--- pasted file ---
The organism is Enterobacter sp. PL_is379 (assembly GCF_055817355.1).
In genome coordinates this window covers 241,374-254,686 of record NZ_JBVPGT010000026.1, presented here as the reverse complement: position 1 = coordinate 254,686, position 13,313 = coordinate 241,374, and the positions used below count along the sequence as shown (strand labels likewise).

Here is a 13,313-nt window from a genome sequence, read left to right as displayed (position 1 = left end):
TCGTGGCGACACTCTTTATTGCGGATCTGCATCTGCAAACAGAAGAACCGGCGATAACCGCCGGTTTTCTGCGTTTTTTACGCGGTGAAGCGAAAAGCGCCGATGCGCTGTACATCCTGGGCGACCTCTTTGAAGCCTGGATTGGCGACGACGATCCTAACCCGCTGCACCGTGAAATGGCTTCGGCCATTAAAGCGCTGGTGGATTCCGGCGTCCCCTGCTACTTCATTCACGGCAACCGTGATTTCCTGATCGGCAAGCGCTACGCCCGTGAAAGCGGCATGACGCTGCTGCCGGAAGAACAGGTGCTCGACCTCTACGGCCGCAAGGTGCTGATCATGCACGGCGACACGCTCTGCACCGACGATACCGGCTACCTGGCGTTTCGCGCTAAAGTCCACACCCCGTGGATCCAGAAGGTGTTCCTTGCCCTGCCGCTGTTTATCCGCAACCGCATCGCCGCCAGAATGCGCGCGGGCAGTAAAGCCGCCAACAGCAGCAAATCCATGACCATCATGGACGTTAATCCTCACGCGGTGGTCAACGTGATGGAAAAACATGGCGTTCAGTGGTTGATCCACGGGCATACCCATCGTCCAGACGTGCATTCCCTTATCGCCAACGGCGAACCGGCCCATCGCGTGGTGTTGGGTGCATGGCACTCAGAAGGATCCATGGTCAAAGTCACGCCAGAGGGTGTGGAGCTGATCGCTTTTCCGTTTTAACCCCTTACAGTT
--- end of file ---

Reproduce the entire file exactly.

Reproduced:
The organism is Enterobacter sp. PL_is379 (assembly GCF_055817355.1).
In genome coordinates this window covers 241,374-254,686 of record NZ_JBVPGT010000026.1, presented here as the reverse complement: position 1 = coordinate 254,686, position 13,313 = coordinate 241,374, and the positions used below count along the sequence as shown (strand labels likewise).

Here is a 13,313-nt window from a genome sequence, read left to right as displayed (position 1 = left end):
TCGTGGCGACACTCTTTATTGCGGATCTGCATCTGCAAACAGAAGAACCGGCGATAACCGCCGGTTTTCTGCGTTTTTTACGCGGTGAAGCGAAAAGCGCCGATGCGCTGTACATCCTGGGCGACCTCTTTGAAGCCTGGATTGGCGACGACGATCCTAACCCGCTGCACCGTGAAATGGCTTCGGCCATTAAAGCGCTGGTGGATTCCGGCGTCCCCTGCTACTTCATTCACGGCAACCGTGATTTCCTGATCGGCAAGCGCTACGCCCGTGAAAGCGGCATGACGCTGCTGCCGGAAGAACAGGTGCTCGACCTCTACGGCCGCAAGGTGCTGATCATGCACGGCGACACGCTCTGCACCGACGATACCGGCTACCTGGCGTTTCGCGCTAAAGTCCACACCCCGTGGATCCAGAAGGTGTTCCTTGCCCTGCCGCTGTTTATCCGCAACCGCATCGCCGCCAGAATGCGCGCGGGCAGTAAAGCCGCCAACAGCAGCAAATCCATGACCATCATGGACGTTAATCCTCACGCGGTGGTCAACGTGATGGAAAAACATGGCGTTCAGTGGTTGATCCACGGGCATACCCATCGTCCAGACGTGCATTCCCTTATCGCCAACGGCGAACCGGCCCATCGCGTGGTGTTGGGTGCATGGCACTCAGAAGGATCCATGGTCAAAGTCACGCCAGAGGGTGTGGAGCTGATCGCTTTTCCGTTTTAACCCCTTACAGTT